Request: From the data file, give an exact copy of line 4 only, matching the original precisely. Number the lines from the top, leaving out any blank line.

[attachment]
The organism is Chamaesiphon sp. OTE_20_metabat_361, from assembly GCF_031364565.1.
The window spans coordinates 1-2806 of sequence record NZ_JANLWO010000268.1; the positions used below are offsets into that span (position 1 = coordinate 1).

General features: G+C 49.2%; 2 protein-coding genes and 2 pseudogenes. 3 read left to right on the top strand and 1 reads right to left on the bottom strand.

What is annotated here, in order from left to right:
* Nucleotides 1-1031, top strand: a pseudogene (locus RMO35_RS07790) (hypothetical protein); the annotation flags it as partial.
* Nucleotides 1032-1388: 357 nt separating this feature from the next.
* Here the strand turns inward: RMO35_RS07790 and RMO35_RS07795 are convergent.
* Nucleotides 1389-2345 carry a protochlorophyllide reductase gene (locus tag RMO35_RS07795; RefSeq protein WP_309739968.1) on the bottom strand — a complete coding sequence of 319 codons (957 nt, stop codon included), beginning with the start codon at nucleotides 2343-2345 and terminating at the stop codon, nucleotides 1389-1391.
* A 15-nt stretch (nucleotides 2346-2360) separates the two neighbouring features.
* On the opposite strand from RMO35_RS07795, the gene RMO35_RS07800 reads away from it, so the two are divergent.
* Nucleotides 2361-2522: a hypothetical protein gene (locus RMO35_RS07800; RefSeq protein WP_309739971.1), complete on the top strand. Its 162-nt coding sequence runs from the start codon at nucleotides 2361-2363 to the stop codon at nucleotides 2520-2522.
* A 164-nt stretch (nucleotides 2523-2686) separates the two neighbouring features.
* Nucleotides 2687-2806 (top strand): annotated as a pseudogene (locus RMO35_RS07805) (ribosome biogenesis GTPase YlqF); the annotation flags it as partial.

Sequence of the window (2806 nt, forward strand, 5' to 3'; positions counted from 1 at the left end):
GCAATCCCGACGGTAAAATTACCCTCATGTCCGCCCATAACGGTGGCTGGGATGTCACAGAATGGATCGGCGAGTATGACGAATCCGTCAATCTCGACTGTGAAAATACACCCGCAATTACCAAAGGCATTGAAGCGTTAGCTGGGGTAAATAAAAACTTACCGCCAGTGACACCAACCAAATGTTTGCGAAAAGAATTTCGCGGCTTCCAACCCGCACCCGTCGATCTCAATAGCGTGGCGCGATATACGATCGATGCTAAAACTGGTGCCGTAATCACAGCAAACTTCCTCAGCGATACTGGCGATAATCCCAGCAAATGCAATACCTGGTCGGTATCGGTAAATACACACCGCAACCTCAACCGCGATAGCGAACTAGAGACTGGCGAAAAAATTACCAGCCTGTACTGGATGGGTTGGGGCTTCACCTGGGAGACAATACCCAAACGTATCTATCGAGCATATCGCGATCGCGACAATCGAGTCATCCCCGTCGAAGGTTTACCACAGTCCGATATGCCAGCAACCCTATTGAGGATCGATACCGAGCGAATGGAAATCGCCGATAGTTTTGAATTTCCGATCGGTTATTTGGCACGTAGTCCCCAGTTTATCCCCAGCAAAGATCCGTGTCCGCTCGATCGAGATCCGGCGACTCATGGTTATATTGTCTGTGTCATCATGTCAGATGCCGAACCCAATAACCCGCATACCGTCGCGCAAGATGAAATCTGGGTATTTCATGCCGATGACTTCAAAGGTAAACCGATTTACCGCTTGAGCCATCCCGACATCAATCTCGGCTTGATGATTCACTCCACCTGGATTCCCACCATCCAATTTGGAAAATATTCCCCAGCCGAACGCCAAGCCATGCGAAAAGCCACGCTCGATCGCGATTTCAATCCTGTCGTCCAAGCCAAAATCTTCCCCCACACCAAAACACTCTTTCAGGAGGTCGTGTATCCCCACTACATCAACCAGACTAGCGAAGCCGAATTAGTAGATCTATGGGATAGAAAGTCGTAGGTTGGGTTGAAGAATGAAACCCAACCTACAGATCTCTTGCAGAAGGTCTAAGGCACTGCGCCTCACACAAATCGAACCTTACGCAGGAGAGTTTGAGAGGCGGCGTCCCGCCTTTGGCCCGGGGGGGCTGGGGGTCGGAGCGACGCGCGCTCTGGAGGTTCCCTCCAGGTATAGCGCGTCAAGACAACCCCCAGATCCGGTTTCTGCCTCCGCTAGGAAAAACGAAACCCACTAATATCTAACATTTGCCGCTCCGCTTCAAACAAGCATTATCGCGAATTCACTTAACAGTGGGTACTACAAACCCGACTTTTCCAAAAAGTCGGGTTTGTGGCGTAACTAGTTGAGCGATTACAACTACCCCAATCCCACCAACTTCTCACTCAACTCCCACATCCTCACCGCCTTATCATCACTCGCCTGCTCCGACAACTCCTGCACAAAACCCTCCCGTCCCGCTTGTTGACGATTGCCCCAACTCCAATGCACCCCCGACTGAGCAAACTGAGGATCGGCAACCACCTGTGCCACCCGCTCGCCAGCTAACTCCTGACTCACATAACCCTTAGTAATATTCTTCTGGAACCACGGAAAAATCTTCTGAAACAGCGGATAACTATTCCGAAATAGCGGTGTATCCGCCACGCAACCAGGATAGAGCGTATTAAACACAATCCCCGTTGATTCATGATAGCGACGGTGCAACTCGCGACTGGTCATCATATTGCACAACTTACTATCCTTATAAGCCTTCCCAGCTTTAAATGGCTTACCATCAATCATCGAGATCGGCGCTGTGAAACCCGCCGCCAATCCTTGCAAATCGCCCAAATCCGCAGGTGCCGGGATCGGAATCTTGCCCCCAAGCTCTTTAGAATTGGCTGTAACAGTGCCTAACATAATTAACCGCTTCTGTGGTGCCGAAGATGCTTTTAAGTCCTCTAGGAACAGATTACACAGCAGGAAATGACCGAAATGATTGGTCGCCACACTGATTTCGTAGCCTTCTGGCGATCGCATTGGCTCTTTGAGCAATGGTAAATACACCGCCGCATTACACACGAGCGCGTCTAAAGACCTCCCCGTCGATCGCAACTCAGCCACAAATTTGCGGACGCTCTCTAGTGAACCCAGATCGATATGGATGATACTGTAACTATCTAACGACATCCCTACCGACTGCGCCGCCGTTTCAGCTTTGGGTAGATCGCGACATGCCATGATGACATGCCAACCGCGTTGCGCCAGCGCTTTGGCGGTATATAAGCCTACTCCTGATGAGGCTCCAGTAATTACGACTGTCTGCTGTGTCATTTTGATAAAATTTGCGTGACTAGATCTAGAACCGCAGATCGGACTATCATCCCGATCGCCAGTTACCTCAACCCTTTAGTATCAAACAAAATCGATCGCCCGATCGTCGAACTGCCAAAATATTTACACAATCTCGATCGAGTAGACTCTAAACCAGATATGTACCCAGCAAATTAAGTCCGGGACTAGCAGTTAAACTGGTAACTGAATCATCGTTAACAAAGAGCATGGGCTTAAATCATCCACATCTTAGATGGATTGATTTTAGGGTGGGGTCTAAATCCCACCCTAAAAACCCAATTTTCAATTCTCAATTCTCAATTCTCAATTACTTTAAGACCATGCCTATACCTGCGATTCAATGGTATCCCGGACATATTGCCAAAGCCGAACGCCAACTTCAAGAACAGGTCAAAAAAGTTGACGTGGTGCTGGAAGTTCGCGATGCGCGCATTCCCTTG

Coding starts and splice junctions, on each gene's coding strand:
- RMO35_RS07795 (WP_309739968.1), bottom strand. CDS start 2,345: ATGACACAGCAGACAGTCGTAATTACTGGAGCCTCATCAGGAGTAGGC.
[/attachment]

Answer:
What is annotated here, in order from left to right: